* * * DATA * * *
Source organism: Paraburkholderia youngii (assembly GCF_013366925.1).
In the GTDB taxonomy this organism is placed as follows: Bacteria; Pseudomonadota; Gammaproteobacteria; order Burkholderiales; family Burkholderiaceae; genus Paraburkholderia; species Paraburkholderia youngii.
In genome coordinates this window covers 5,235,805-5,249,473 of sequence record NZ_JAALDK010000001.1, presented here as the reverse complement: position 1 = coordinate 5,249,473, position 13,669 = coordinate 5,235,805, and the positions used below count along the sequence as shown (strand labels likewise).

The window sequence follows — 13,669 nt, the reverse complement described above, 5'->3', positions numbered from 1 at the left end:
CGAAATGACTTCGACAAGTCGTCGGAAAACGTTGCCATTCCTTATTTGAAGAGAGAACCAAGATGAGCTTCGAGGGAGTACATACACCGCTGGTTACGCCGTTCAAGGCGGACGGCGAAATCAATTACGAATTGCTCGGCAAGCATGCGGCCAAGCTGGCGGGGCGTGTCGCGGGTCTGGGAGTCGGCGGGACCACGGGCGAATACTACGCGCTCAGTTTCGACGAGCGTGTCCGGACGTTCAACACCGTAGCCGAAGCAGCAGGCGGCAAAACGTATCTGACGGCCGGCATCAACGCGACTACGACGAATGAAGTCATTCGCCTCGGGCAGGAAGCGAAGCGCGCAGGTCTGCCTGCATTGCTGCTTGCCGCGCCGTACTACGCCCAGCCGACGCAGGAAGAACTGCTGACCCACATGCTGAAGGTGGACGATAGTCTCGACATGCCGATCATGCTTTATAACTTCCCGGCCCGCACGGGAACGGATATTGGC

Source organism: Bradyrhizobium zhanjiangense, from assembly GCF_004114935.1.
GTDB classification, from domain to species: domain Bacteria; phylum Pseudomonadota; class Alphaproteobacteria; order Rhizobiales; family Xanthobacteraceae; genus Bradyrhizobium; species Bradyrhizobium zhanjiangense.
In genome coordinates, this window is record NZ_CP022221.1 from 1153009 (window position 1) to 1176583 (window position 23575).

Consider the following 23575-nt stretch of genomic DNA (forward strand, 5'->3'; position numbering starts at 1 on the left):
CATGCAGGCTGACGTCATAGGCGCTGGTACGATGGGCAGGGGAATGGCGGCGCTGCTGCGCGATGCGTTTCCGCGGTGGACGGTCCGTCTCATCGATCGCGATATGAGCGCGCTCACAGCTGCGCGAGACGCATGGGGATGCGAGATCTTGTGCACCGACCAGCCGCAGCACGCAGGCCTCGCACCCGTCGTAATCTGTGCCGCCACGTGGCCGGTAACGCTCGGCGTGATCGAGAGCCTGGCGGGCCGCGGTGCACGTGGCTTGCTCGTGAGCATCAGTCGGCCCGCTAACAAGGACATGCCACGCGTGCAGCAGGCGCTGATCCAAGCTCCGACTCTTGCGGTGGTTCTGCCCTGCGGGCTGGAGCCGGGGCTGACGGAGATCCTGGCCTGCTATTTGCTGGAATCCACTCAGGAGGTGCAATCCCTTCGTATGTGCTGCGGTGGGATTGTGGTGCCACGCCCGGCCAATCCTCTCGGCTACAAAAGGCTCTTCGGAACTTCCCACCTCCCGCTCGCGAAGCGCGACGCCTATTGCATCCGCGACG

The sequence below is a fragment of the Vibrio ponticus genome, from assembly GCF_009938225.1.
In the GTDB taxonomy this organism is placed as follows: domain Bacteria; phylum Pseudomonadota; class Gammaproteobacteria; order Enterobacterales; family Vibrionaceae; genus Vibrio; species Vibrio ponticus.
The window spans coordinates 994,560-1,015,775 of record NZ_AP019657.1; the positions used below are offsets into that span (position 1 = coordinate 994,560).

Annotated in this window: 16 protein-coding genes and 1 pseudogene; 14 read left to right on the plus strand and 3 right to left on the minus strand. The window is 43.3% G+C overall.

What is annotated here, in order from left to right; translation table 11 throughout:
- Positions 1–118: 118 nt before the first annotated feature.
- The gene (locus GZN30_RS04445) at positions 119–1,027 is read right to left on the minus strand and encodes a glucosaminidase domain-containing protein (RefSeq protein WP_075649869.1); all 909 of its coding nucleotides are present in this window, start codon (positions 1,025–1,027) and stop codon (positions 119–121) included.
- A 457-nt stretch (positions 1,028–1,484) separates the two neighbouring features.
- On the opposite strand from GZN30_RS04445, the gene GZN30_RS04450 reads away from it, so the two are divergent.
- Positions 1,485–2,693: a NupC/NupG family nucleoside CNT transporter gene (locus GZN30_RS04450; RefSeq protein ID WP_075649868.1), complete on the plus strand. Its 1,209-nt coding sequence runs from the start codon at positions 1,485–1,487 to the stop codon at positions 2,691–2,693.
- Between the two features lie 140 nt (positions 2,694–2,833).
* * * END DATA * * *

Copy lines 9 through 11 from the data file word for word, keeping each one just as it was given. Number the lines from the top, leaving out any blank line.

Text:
Consider the following 23575-nt stretch of genomic DNA (forward strand, 5'->3'; position numbering starts at 1 on the left):
CATGCAGGCTGACGTCATAGGCGCTGGTACGATGGGCAGGGGAATGGCGGCGCTGCTGCGCGATGCGTTTCCGCGGTGGACGGTCCGTCTCATCGATCGCGATATGAGCGCGCTCACAGCTGCGCGAGACGCATGGGGATGCGAGATCTTGTGCACCGACCAGCCGCAGCACGCAGGCCTCGCACCCGTCGTAATCTGTGCCGCCACGTGGCCGGTAACGCTCGGCGTGATCGAGAGCCTGGCGGGCCGCGGTGCACGTGGCTTGCTCGTGAGCATCAGTCGGCCCGCTAACAAGGACATGCCACGCGTGCAGCAGGCGCTGATCCAAGCTCCGACTCTTGCGGTGGTTCTGCCCTGCGGGCTGGAGCCGGGGCTGACGGAGATCCTGGCCTGCTATTTGCTGGAATCCACTCAGGAGGTGCAATCCCTTCGTATGTGCTGCGGTGGGATTGTGGTGCCACGCCCGGCCAATCCTCTCGGCTACAAAAGGCTCTTCGGAACTTCCCACCTCCCGCTCGCGAAGCGCGACGCCTATTGCATCCGCGACG

The sequence below is a fragment of the Vibrio ponticus genome, from assembly GCF_009938225.1.